The 10/1 Arm has an initial interest rate that is fixed for the first ten years of the loan. After the 10 years is up, the rate then adjusts each year for the remainder of the loan. The loan has a life of 30 years, so the homeowner will experience the stability of a 30 year mortgage at a cost that is lower than a fixed rate mortgage of the same term. However, the ARM may not be the best choice for those planning on owning the same home for over 10 years.

2-Step Mortgages

An adjustable rate mortgage that has the same interest rate for part of the mortgage and a different rate for the rest of the mortgage is called a 2-step mortgage. The interest rate changes or adjusts in accordance to the rates of the current market. The borrower, on the other hand, might have the option of making the choice between a variable interest rate or a fixed interest rate at the adjustment date.

Those borrowers who make the decision to take a two-step mortgage are taking the risk of the interest rate of the mortgage adjusting upward after the expiration of the fixed-interest rate period. Many borrowers who take the two-step mortgage have plans of refinancing or moving out of the home before the period ends.

5/5 and 5/1 Adjustable Rate Mortgages

The 5/5 and the 5/1 adjustable rate mortgages are amongst the other types of ARMS in which the monthly payment and the interest rate does not change for 5 years. The beginning of the 6 th year is when every 5 years the interest rate is adjusted. That’s every year for the 5/1 ARM and every 5 years for the 5/5

Other types of adjustable rate mortgages include the 5/5 and 5/1 ARMs. With these types, the interest rate and monthly payment remain the same for 5 years.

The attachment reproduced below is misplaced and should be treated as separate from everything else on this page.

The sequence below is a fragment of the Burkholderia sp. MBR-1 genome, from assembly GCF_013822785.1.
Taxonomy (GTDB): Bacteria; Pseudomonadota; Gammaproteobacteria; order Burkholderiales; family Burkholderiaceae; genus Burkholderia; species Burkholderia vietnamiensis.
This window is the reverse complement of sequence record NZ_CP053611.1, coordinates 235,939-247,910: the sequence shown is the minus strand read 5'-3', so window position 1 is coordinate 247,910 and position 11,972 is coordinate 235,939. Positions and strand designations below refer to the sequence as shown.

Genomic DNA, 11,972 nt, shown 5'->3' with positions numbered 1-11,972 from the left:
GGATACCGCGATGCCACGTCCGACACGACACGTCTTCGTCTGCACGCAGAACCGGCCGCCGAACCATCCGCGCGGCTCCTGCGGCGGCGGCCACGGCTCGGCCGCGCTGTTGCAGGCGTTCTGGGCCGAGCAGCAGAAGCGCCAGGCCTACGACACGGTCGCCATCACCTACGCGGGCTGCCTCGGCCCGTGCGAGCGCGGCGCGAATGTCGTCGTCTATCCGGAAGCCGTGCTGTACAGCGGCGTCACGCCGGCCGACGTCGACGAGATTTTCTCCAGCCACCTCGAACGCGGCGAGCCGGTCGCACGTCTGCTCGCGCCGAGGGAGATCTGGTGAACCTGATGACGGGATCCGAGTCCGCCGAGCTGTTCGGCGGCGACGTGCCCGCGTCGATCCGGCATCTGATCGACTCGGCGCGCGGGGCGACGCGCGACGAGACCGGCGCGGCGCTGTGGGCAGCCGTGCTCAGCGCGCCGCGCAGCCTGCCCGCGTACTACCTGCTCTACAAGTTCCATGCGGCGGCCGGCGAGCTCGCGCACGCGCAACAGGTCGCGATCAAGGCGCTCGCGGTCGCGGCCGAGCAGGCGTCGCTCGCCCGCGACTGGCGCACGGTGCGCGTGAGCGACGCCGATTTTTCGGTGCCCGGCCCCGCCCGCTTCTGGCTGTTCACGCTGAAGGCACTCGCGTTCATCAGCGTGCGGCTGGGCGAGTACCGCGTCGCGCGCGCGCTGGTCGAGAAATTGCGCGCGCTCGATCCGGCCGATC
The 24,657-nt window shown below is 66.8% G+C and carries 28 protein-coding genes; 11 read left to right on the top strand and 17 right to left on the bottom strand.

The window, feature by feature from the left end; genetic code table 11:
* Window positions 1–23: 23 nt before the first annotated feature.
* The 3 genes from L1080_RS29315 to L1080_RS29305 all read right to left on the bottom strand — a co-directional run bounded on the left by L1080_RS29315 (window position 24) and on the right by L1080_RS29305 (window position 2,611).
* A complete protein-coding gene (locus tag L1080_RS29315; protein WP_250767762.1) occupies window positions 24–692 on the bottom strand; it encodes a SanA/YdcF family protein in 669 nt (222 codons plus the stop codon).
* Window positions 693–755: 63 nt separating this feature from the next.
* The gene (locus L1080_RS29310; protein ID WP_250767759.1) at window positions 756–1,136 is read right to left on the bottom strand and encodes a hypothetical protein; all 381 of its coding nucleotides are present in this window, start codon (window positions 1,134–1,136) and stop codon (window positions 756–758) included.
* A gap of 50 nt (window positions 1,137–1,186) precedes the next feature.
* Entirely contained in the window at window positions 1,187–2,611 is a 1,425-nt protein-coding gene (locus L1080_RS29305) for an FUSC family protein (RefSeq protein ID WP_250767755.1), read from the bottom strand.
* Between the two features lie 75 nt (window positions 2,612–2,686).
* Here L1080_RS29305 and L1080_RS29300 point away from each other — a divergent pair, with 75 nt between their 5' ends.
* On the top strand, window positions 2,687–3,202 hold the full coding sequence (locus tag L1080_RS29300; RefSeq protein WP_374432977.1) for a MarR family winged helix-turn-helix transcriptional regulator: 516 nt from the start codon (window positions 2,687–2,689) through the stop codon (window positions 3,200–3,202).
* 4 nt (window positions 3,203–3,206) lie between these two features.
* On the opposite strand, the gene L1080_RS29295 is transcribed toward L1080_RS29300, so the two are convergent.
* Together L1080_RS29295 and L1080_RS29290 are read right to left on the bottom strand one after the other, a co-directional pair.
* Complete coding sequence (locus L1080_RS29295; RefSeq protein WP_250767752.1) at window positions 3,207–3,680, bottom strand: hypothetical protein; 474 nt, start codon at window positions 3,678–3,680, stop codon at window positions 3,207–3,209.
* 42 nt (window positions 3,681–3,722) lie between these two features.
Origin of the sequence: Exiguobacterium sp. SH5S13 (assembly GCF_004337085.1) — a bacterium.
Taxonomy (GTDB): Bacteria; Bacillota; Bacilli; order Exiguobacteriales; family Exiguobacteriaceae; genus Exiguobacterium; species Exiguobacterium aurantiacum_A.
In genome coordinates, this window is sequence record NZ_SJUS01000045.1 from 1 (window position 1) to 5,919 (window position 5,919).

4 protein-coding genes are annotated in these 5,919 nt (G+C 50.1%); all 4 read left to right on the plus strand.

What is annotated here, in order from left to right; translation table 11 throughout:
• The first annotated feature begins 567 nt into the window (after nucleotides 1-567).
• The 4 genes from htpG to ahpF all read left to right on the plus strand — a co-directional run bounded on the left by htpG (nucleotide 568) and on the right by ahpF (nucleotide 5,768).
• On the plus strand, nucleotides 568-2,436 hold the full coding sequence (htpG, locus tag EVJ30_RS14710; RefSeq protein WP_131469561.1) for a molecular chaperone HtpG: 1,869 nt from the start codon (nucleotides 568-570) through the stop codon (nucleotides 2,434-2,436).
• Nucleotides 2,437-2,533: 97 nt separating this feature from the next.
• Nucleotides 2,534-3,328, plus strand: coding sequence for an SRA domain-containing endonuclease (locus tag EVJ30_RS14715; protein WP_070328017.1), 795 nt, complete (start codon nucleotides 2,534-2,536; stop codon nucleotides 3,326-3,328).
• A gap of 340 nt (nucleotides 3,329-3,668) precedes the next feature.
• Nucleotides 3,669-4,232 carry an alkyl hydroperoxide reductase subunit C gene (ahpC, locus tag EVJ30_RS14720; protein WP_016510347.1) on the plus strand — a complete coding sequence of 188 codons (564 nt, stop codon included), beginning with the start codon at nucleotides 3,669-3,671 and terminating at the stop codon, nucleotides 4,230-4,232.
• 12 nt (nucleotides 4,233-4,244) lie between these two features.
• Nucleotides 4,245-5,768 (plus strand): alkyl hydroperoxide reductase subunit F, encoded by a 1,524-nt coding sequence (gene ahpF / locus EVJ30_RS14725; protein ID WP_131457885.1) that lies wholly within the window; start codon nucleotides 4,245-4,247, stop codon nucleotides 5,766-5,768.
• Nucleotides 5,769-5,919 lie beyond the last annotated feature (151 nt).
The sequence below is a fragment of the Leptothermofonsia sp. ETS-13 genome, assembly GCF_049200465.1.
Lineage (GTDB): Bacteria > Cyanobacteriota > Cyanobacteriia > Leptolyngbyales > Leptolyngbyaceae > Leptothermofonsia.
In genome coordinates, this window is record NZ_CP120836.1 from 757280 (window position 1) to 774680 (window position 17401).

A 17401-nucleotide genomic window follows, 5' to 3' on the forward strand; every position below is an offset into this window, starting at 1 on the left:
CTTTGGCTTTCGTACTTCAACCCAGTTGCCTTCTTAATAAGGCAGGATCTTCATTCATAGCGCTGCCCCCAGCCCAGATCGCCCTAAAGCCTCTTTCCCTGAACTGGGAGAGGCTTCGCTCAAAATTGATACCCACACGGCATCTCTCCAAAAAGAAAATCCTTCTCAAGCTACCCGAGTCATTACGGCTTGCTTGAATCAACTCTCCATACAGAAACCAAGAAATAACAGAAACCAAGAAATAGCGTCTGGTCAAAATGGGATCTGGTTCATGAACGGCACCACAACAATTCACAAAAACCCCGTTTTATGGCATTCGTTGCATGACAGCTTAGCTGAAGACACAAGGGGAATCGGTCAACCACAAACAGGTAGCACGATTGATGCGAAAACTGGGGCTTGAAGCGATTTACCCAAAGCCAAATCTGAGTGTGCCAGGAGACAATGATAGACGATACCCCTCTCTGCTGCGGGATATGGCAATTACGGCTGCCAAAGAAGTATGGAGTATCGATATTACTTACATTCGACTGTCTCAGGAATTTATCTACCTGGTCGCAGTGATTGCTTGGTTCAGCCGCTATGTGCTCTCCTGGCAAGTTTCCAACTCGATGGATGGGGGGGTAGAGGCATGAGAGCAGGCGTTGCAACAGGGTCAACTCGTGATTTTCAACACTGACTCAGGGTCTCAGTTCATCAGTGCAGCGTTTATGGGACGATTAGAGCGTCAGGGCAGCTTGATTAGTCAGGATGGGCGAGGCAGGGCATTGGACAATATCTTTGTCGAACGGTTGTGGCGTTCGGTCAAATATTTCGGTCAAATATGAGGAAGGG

Starting with the 6th year, the interest rate is adjusted every 5 years (for 5/5 ARM) and every year (for 5/1 ARM).

These particular ARMs are best if the homeowner plans on living in the home for a period greater than 5 years and can accept the changes later on.

5/25 Mortgages

The 5/25 mortgage is also called a “30 due in 5” mortgage and is where the monthly payment and interest rate do not change for 5 years. At the beginning of the 6 th year, the interest rate is adjusted in accordance to the current interest rate. This means the payment will not change for the remainder of the loan. This is a good loan if the homeowner can tolerate a single change of payment during the loan period.

3/3 and 3/1 Adjustable Rate Mortgages

Mortgages where the monthly payment and interest rate remains the same for 3 years are called 3/3 and 3/1 ARMs. At the beginning of the 4 th year, the interest rate is changed every three years. That is 3 years for the 3/3 Arm and each year for the 3/1 ARM. This is the type of mortgage that is good for those considering an adjustable rate at the three-year mark.

Balloon Mortgages

Balloon mortgages last for a much shorter term and work a lot like a fixed-rate mortgage. The monthly payments are lower because of a large balloon payment at the end of the loan. The reason why the payments are lower is because it is the interest that is being paid monthly. Balloon mortgages are great for responsible borrowers with the intentions of selling the home before the due date of the balloon payment. However, homeowners can run into big trouble if they cannot afford the balloon payment, especially if they are required to refinance the balloon payment through the lender of the original loan.